The Top Ten Vintage Wings Moments of 2010

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From April's Kick-off Dinner to November's Victory Gala, 2010 turned out to be the busiest and best year of Vintage Wings operations to date. We acquired more aircraft, started more outreach programs and signed up more volunteers than ever before. It seemed as though every weekend brought us new friends, exciting firsts, proud dedications, and a stronger purpose.

You can't turn on the television in the last week of every year without being bombarded with the Top Ten Hockey Fights, the Top Ten Celebrity Meltdowns, the Top Ten Coach's Rants, the Top Ten Political Gaffs or the Top Ten Ice Road Trucker Roll-Overs. It gets to be a parody of itself - I am still waiting for the Top Ten Top Ten Lists of 2010, but haven't seen that yet.

Top-Ten-itis - it hits us every year over the holidays.  I drank lots of fluids (mostly Single Malt), took a bottle full of ibuprophen, wore sweaters, stuck cloves and garlic up my nose, but I still came down with a bad case of TopTenitis. Earlier this weak, felled by delirium and wracked by nostalgia, I wrote our first Top Ten List. You won't find wardrobe malfunctions, drunken burger-eating unraveling, moronic Bugatti Veyron crashes, Wiki-leaks, hockey goon sucker punches, babies that smoke cigarettes or recorded telephone racist rants.

Just proud moments and real accomplishments. Here we go.

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The look of pride and delight on 90 year old Bill Morton's face alone guaranteed him a spot in our Top Ten list for 2010. The last time Morton flew in a de Havilland Tiger Moth, it was the 1940s and he was training to be a pilot in the Royal Canadian Air Force. There is not a pilot alive who does not remember every single second of his first solo, so it was a great day indeed on July 31st when Morton took to the skies again in the sweet little yellow airplane in which he first soloed. Bill went on to qualify on Mosquitos, but the end of hostilities in 1945 ended any hope he may have had for combat time. Bill was one of the first to fly under our new Members Sponsored Rides program. Any member of Vintage Wings of Canada, can sponsor a flight in one of several aircraft available and put anyone in the second seat... including that member! For more on this remarkable way to put a smile on a veteran's face visit Member Ride Program. Photo by Peter Handley

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When we make a Veteran happy and proud, we have done our jobs, but when we make three busloads of veterans happy... well... we've got a  classic moment for the Top Ten in 2010. On August 14th, 2010, there was an invasion of Vintage Wings of Canada from veterans of the Burma theatre of operations during the Second World War. Three successive waves of dry land non-amphibious vehicles were launched from Ottawa - each timed to "hit the beach" in Gatineau one hour apart. These massive red and white troop carriers, disguised to resemble city buses, reached their "jumping off point" in perfect synchronicity with an airborne assault from behind the lines as a Canadian Warplane Heritage C-47 Dakota landed even more troops. Unlike Normandy, all the attackers were Canadians and all were seasoned combat veterans. For more on this visit from some oft-forgotten warriors, visit Burma Stars.  Composite photo by Graeme Goodlet and Pierre Lapprand

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I simply had a terrible time whittling down all the events of last year into a list of only ten. I ended up with 11 and was not ready to cut another... so sharing the Number 9 spot this year is Baby Jorja Lilly, Great Grand Niece of Alexander lilly, former Canadair Test Pilot and RCMP Dog Trainer. As far as Photo ops go, the Dedication of the Discovery Air Hawk One Sabre in the name of Lilly was fairly tame... lots of handshakes, group photos, speechifying and the like... but after an hour of formalities on a sweltering late Spring day, the kids were allowed to have a little fun and Jorja was placed on the wing of the newly dedicated Discovery Air Sabre and a photo-op of two ladies (one old and gold, one young and fair) brought out the shooters and saved the day.  For more on one of Canada's greatest aviators and the Dedication to Lilly visit Black Lux and the Golden Hawk. Photo: Peter Handley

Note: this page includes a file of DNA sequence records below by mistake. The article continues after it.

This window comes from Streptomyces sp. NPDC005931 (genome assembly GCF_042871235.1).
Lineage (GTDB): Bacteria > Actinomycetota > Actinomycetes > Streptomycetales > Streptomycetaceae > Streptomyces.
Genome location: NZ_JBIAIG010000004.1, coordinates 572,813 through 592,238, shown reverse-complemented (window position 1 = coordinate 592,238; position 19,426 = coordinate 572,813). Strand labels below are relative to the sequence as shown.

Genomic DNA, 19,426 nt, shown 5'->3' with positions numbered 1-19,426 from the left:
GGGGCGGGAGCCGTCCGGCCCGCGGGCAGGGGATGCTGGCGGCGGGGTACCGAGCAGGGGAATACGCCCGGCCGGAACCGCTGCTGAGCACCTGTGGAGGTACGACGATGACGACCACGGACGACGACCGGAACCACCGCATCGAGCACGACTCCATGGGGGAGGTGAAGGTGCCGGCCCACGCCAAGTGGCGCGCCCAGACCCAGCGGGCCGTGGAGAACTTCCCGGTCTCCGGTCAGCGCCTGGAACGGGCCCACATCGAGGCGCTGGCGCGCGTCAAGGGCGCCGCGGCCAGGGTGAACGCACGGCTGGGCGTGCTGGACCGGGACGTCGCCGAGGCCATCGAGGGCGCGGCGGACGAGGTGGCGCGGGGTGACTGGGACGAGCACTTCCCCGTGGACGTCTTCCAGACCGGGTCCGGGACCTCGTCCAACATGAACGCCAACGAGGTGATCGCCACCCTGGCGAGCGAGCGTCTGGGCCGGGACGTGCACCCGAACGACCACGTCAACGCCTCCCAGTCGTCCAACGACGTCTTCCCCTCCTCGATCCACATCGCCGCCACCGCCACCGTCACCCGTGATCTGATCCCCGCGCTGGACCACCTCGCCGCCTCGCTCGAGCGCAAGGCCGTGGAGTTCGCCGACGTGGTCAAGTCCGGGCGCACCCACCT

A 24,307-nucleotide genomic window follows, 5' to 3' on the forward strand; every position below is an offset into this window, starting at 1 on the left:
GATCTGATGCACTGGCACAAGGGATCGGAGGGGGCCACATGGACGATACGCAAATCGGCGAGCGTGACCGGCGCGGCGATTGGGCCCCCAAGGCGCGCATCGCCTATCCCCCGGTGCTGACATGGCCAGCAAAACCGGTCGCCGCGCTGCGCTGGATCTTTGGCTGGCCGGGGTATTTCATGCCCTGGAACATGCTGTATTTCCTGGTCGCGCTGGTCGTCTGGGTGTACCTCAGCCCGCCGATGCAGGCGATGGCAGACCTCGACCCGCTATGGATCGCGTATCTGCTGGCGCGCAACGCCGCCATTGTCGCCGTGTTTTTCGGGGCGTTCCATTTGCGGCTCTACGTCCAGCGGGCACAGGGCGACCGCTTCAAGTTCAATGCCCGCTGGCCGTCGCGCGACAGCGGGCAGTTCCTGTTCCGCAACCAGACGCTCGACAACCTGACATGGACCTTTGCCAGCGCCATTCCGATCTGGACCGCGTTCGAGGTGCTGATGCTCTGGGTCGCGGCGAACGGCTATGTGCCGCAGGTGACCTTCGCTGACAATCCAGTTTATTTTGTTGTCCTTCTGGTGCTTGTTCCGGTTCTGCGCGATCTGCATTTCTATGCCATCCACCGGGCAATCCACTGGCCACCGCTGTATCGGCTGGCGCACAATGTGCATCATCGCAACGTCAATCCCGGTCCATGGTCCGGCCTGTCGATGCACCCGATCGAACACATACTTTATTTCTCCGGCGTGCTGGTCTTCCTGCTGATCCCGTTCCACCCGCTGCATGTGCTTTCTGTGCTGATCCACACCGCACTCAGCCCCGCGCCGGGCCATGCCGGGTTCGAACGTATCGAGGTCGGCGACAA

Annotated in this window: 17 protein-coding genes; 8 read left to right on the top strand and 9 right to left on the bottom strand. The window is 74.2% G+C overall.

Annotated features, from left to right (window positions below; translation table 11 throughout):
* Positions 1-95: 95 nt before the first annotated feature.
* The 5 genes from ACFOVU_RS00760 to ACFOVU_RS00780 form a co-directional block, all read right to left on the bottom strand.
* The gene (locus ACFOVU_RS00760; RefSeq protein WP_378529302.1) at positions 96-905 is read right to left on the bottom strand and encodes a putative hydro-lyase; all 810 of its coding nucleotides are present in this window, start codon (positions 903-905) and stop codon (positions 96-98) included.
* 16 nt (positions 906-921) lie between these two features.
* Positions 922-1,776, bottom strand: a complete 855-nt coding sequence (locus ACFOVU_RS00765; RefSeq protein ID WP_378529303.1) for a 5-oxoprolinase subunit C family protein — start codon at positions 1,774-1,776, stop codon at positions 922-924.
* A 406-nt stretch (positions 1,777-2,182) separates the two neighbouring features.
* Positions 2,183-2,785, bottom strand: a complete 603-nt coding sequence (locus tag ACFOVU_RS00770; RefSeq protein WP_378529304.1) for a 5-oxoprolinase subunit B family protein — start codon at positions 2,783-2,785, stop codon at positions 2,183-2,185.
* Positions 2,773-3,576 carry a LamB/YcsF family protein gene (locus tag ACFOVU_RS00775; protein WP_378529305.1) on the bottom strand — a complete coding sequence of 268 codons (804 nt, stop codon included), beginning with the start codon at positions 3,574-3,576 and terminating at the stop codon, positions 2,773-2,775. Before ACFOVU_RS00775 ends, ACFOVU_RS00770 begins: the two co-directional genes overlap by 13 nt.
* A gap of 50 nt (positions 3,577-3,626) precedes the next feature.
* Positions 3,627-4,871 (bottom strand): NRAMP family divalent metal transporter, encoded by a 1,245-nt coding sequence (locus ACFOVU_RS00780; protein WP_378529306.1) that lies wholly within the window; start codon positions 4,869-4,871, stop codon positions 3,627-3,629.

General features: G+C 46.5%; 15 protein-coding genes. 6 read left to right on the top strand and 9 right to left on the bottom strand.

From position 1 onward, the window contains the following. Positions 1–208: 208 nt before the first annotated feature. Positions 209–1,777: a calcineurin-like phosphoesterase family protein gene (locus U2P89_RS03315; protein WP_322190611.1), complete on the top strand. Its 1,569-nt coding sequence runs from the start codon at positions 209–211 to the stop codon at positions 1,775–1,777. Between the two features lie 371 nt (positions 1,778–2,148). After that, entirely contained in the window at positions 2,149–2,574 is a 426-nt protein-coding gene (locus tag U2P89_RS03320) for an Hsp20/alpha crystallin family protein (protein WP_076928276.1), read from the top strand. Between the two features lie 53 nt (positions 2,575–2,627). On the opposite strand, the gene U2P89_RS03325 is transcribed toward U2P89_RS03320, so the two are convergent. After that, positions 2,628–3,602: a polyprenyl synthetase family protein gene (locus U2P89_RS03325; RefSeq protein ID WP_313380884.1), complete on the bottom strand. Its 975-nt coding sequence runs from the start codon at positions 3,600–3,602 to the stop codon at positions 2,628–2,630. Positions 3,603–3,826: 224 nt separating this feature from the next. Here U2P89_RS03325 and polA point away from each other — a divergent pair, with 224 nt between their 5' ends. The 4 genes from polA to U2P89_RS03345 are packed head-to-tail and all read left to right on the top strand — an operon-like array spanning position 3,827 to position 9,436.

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Over the past year, Vintage Wings Founder Mike Potter has put the reigns squarely in the hands of President Rob Fleck and taken a more hands-off role.  Mike's vision for our future continues to drive him, but he spends his days now as a warbird line pilot, flying and loving the Corsair, Mustang, Spitfire, Harvard and Hurricane. But it was his initial vision and drive to create Vintage Wings to honour Canada's avaitors that put him at the top of the list when the Canadian Forces Snowbirds were looking for a new Honorary Colonel to replace the retiring LGen (Ret'd) Fred Sutherland. In a colourful ceremony at their home base at 15 Wing Moose Jaw, the Snowbirds bestowed this honour upon him on October 22. From time to time he doffs the tan flightsuit of a Vintage Wings pilot for the snazzy red flightsuit of the Snowbirds... he brings honour to both. For more on Mike's Honorary Colonship visit Good News Day. Photo: Peter Handley Night Title

Coming in at Number 7 is not a moment but a year of moments - The Gray Ghost Corsair 2010 Tour. Flying in the markings of the aircraft thought to have been flown by Victoria Cross recipient Robert Hampton Gray the day he died in an attack on a Japanese destroyer, Gray Ghost One flew from Halifax to Victoria, from May to October and was seen by countless thousands of spectators during the Centennial Year of the Canadian Navy. Able to bring a message of professionalism and valour and a tangible piece of Navy hardware to prairie towns that will never see a Frigate or Patrol vessel (until Global Warming hits its stride that is), the Gray Ghost team was perhaps the finest tout for the Canadian Navy during this year of celebrations. Gray Ghost pilots Paul Kissmann, Francis Bélanger, Mike Potter and John Aitken are to be commended for their efforts and the Vintage Wings mechanics who, along with some Westjet friends along the way, did their magic time and time again to keep Gray's warrior heart still beating 65 years on. Perhaps the greatest moment of the year for the Gray Ghost team happened at the Canadian Intenational Air Show in September when Paul Kissmann had the honour of flying an emotional aerobatic display before assembled members of the Gray family including his sister Phyllis Gaustchi. Gaustchi had never before seen a Corsair fly in her brother's markings (there have been two in Canada) and was overwhelmed with emotion - tears of pride, sadness and happiness. The Gray family were the guests of Toronto law firm Bennett Jones who made their VIP suite available to them. On hand was Vintage Wings Board member Fred Von Veh who told us "The wasn't a dry eye in the place".  For more on the story of Robert Hampton Gray visit The Last Canadian VC and to learn about and sign up for the Corsair 2-day Technical Ground School visit Warbird U. Photo: Peter Handley